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Vic

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What is the difference between travel bank and a future flight credit?
Surely Travel Bank just lets me use for value towards any fare?
 

henrus

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What is the difference between travel bank and a future flight credit?
Travel bank has been around for ages and is used when canceling a flight into a credit. Travel bank credits are basically like normal cash and can be used on any available fare (including partner airlines). It's like a bank account and you have a total balance that can be used, each credit into a travel bank expires 12 months after being issued.

Put simply when Virgin Australia went through administration the new owner agreed to honour all existing bookings/value of bookings.

In order to do this, they created future flight credits. Future flight credits are limited in how they can be used and all of them have an expiry of 31 July 2022. They are limited to being used on Virgin Australia-operated flights (no partner flights with one exception for some alliance airlines flights). In addition, there is limited availability as you can only book some fares, it's essentially limited to only 4 people per flight booking into Business class using future flight credits and economy space is limited by the U fare class.
 

Vic

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Wonderfully helpful. Yay! I have travel bank.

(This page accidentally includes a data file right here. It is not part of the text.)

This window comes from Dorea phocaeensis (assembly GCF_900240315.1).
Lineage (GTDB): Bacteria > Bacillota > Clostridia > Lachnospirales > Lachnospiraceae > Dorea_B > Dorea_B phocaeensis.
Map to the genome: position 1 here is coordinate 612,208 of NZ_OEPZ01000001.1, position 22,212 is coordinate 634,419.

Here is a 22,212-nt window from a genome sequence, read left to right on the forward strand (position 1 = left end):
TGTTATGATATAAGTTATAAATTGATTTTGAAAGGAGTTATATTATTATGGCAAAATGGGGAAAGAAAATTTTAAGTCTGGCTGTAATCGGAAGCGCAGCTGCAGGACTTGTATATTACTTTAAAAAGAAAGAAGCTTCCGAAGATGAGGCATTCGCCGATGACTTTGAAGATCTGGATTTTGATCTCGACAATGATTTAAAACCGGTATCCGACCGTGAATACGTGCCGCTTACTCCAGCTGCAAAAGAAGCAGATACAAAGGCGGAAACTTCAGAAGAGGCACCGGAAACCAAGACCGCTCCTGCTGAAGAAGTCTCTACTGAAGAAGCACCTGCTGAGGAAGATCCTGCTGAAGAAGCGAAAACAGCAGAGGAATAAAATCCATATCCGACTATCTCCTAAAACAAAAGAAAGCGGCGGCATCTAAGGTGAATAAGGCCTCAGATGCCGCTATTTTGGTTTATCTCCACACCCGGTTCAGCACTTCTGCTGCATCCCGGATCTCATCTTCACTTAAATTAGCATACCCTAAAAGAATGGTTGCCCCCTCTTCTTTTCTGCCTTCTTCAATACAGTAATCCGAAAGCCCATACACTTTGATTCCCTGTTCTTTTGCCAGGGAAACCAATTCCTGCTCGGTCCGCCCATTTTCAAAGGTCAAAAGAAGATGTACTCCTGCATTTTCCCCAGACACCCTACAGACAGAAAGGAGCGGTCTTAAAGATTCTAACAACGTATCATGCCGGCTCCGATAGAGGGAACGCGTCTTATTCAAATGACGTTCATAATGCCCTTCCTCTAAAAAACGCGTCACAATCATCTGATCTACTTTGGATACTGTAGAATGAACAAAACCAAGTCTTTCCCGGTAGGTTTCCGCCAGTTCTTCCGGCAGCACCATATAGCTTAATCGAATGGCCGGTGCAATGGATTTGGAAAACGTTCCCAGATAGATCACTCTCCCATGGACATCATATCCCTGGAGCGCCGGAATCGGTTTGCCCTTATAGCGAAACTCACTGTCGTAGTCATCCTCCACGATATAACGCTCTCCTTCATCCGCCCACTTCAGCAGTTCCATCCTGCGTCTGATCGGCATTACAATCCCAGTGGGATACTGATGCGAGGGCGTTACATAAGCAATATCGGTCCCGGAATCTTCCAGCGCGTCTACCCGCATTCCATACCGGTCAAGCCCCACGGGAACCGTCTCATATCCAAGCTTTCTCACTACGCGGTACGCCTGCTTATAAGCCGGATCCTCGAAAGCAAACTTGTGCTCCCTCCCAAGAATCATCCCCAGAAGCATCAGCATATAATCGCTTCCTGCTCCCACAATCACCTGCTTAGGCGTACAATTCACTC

Was a bit concerned about potential restrictions on use when reading your posts.
 

henrus

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Was a bit concerned about potential restrictions on use when reading your posts.
Nope travel bank isn't restricted in any form. The only major restriction is that if you book a "refundable fare" with a travel bank. I'm talking either Freedom or Business that would normally get a cash refund, these fares only refund to travel bank when booked with travel bank. Otherwise, there is no major difference booking with travel bank vs cash.
 

AIRwin

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The only major restriction is that if you book a "refundable fare" with a travel bank. I'm talking either Freedom or Business that would normally get a cash refund, these fares only refund to travel bank when booked with travel bank.
That makes sense, otherwise Travel Bank can be used to "cash" out any credits as a backdoor to a refund...
 

Mattg

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Hmm. So if I have a travel bank worth $50, and use it towards a booking in a fully-refundable fare class (e.g. “Business”) worth $500, what would happen if I cancelled the booking? Would the entire $500 be stuck in a travel bank, or could I get $450 back?
 

henrus

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Hmm. So if I have a travel bank worth $50, and use it towards a booking in a fully-refundable fare class (e.g. “Business”) worth $500, what would happen if I cancelled the booking? Would the entire $500 be stuck in a travel bank, or could I get $450 back?
Honestly, I've never tried this however the official line is: "For cancellation credit to Travel Bank or refund to original form of payment".

I'd assume you'd get the $50 back in travel bank and then the rest back as cash but who knows if that's the case in practice.
 

Bagpuss

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Hmm. So if I have a travel bank worth $50, and use it towards a booking in a fully-refundable fare class (e.g. “Business”) worth $500, what would happen if I cancelled the booking? Would the entire $500 be stuck in a travel bank, or could I get $450 back?
You would get $50 back to travel credit and $450 back to your form of payment excluding credit card charges.
The travel bank credit also is subject to the original expiry date. IE if the travel credit currently states expiry 2nd January 2022, and you cancel on 3rd January 2022 you have lost the travel bank credit. The way around this is to conduct a change of dates.